Laurie Lee Poems
- Apples Behold the apples’ rounded worlds: juice-green of ...
- Home From Abroad Far-fetched with tales of other worlds and ...
- April Rise If ever I saw blessing in the air I see it now ...
- Town Owl On eves of cold, when slow coal fires, rooted in ...
- Milkmaid The girl's far treble, muted to the heat, calls ...
- Winter Poem Tonight the wind gnaws with teeth of glass The ...
- Christmas Landscape Tonight the wind gnaws With teeth of ...
Though many biographies say that Laurie Lee was born is Slad, his family seems to have moved there when he was three. This move affected him a lot and has been written about in great detail many many years later in Cider with Rosie "I was set down from the carrier's cart at the age of three; and there with a sense of bewilderment and terror my life in the village began.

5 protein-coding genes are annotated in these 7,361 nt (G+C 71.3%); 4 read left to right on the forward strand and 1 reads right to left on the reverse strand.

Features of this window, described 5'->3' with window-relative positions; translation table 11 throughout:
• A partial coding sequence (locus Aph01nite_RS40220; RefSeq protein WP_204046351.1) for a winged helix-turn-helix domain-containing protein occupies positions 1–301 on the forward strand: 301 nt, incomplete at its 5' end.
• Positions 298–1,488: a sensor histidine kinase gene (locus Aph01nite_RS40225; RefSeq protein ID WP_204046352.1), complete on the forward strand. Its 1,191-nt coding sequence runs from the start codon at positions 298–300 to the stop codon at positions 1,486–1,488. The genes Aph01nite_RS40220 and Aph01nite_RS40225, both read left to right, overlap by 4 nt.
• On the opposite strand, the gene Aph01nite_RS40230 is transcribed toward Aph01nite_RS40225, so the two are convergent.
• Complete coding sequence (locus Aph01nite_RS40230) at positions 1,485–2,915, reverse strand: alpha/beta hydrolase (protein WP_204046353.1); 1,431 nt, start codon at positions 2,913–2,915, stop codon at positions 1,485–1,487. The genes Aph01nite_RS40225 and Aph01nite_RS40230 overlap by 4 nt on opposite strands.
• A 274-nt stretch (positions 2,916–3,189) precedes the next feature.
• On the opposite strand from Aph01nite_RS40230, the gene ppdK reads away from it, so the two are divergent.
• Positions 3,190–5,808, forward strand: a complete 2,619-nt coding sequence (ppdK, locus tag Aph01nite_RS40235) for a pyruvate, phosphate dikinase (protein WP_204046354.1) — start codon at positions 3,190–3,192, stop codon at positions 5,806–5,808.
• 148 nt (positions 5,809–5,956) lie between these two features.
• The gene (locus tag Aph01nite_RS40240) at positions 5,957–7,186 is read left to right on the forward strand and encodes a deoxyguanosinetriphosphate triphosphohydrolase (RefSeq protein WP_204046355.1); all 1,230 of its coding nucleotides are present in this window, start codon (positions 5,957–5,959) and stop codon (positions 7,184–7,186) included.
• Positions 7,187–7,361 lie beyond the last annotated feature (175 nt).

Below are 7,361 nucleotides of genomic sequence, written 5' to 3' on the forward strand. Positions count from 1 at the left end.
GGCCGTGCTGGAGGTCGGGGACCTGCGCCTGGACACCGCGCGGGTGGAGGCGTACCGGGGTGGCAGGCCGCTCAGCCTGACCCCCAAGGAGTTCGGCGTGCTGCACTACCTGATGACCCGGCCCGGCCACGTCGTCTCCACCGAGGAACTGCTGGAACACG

The June grass, amongst which I stood, was taller than I was, and I wept. I had never been so close to grass before. It towered above me and all around me, each blade tattooed with tiger-skins of sunlight. It was knife-edged, dark, and a wicked green, thick as a forest and alive with grasshoppers that chirped ... more »
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Comments about Laurie Lee
Behold the apples’ rounded worlds:
juice-green of July rain,
the black polestar of flowers, the rind
mapped with its crimson stain.
The russet, crab and cottage red
burn to the sun’s hot brass,
then drop like sweat from every branch
and bubble in the grass.
They lie as wanton as they fall,
and where they fall and break,
the stallion clamps his crunching jaws,
the starling stabs his beak.
In each plump gourd the cidery bite
of boys’ teeth tears the skin;
the waltzing wasp consumes his share,
the bent worm enters in.
I, with as easy...